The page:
Tuesday, October 25, 2022

Morning Note: Ideology Aside

Yesterday was an absolute blood bath for Chinese stocks. So much so that, frankly, it was amazing that US stocks were able to turn in a positive performance on the session. 

The signal -- an albeit one-day signal -- was loud and clear; the world's second largest economy being held hostage by a communist party ideologue who just consolidated his power is a most bearish development. 

Now, and nevertheless, keep in mind the point I made yesterday:
"... while the party in power's platform may on the surface appear to be everything investors would typically reject, make no mistake, at the end of the day, it will do what it can to keep its nation's markets afloat, and indeed competitive, on the global stage."

Ideological ramifications aside, I can assure you, Xi has no interest in crashing China's economy... The question at this juncture is simply one of pressing need, or priority.

The fact that US equities didn't flinch in the face of China's epic selloff yesterday suggests that the world agrees that Xi is not out to shoot off China's nose to spite the West's face, and it is simply uncertain about the when and the wherefore around zero-Covid, fiscal stimulus, etc. Or, for the moment, the short-term setup for US equities is simply too strong to ignore... Or maybe both??

As for that short-term US equity setup; seasonality right here is a given, and, per recent video commentaries, the technicals are turning notably constructive...

Here's a cleaned-up 1-year daily SP500 chart:

That, frankly, is a resoundingly bullish setup! I'll explain in tomorrow's mid-week video update.

Now, positive seasonality and technicals aside, let's not forget that this remains a bear market... And as I've explained herein, and on the videos, it's during bear markets where bullish technical setups are the most fragile, and prone to failure.

Plus, this is a monster week for earnings, with a third of SP500 members reporting... It wouldn't take much (during a bear market) in terms of a big fish (like, say, an Apple) or two missing the mark to have traders quickly turning tail... Of course, given the bullish (near-term) backdrop, positive earnings surprises could see stocks gaining some serious upside momentum from here.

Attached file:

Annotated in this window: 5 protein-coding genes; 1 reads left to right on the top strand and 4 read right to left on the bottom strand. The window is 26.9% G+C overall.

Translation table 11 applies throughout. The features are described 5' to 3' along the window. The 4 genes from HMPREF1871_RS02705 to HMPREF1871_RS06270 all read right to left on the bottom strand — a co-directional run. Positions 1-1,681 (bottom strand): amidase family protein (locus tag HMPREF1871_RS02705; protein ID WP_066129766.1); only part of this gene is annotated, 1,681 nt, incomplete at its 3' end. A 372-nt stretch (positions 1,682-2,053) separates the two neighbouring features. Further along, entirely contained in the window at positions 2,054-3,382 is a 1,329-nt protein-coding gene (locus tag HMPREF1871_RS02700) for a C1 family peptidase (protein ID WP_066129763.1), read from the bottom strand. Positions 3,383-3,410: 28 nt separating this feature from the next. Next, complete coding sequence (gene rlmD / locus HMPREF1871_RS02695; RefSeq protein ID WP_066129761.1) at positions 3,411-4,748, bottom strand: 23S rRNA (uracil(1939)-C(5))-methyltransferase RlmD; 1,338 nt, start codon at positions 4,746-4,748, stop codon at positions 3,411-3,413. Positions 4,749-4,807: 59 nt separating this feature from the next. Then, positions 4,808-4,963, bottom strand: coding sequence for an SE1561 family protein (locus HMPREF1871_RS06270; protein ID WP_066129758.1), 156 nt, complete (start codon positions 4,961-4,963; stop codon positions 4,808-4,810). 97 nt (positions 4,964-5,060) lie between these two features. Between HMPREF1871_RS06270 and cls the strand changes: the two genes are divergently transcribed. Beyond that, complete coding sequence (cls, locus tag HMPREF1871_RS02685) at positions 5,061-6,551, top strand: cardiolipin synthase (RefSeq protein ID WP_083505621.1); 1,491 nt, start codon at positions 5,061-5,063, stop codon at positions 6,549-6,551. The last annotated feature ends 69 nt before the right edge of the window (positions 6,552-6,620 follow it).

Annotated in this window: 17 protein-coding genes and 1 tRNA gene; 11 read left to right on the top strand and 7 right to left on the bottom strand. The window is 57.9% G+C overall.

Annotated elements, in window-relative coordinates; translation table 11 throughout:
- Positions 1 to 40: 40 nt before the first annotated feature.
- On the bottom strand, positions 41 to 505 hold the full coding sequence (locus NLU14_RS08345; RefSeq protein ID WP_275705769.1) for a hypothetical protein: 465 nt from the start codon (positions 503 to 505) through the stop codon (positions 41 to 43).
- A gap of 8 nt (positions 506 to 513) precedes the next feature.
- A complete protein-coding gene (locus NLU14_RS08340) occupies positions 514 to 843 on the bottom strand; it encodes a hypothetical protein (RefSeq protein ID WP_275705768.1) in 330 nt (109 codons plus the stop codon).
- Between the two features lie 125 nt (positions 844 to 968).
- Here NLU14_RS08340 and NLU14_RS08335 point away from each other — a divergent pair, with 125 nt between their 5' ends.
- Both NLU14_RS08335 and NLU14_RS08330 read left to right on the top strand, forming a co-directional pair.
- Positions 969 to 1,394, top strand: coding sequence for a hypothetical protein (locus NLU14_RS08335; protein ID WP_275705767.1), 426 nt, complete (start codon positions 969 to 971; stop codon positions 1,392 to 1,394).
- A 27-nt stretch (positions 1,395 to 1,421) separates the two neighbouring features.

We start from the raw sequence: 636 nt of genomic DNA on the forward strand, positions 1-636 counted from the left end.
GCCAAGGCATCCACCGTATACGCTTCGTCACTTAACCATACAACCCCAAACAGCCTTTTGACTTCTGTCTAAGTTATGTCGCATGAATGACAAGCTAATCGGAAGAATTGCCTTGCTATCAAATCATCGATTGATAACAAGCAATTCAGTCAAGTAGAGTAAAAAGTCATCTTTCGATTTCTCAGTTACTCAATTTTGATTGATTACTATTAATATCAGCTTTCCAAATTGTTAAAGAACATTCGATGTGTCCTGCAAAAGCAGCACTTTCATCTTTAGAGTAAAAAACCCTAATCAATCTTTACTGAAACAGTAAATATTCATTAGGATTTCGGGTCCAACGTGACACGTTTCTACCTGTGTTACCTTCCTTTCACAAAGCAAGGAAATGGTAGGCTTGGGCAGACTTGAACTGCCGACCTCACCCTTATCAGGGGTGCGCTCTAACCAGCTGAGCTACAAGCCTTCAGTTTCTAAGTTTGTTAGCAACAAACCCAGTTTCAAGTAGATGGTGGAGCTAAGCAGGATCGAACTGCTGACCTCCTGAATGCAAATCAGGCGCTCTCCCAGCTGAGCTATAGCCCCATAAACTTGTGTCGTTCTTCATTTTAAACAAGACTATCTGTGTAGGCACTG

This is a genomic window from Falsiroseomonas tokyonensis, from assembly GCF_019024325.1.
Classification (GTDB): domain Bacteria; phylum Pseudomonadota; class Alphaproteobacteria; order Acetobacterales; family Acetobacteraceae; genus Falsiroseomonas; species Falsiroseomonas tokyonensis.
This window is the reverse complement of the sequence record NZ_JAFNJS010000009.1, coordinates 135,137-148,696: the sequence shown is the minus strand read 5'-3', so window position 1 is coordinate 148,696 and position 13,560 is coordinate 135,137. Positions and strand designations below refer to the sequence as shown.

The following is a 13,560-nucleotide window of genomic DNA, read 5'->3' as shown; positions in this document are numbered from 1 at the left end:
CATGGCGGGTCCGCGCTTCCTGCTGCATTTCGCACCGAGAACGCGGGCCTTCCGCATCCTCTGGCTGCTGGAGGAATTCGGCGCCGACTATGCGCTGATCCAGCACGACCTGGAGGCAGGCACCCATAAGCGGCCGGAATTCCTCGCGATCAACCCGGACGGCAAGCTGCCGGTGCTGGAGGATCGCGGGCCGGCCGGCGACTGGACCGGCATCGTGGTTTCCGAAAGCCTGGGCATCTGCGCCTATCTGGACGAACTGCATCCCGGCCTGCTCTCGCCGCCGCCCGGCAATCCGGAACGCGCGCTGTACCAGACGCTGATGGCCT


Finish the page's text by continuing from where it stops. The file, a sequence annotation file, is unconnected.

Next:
Stay tuned...

Asian equities struggled overnight, with 10 of the 16 markets we track closing lower.

Europe's mostly green so far this morning, with 13 of the 19 bourses we follow trading up as I type.

US major averages (save for the Dow) are up to start the session: Dow down 31 points (0.10%), SP500 up 0.28%, SP500 Equal Weight up 0.35%, Nasdaq 100 up 0.61%, Nasdaq Comp up 0.60%, Russell 2000 up 0.83%.

The VIX sits at 29.75, down 0.34%.

Oil futures are up 0.31%, gold's up 0.39%, silver's up 0.27%, copper futures are down 0.89% and the ag complex (DBA) is down 0.30%

The 10-year treasury is down (yield up) and the dollar (coming way off its premarket high) is down 0.69%

Among our 34 core positions (excluding options hedges, cash and short-term bond ETF), 22 -- led by AMD, long-term treasuries, Nokia, Sweden equities and Albemarle -- are in the green so far this morning. The losers are being led lower by Brazil equities, base metals miners, military defense stocks, energy stocks and base metals futures.

"If you don't overthink, you feel better..."
--Tim Grimes
And you invest better 😎!

Have a great day!


  1. Marty: thanks for today's updates. thanks for the reminder that we are still in the Bear Market. There are two (2) things that worry me. You will be laughing as you read on. I worry:
    1. Phillies winning the World Series. Every time Phillies won the World Series, we had bad markets (1929, 1930, 1980, 2008, and yet 2022?) (LOL)
    2. Japan exiting Yield Curve Control (YCC). Japan's bond market is out of control.
    What do you think of my worry?

    1. Hi Sam, I have absolutely! no comment on #1, I'll pretend you didn't suggest it... LOL... Re: #2, if Japan abandons yield curve control, I suspect, initially, big disruptions across markets... There's a lot of Japanese money circulating throughout global markets, the impact of YCC abandonment on the yen would see money scurry back to Japan in likely a panicky way, potentially playing havoc across the globe...

      Given Kuroda's resolve, at most, we could see a relaxing of the YCC "limit", which would be net Yen-positive, dollar-negative, which, given the "dollar-negative" aspect, might not be all that bad...

      Total abandonment of YCC at this week's BOJ meeting is unlikely, but of course anything's possible...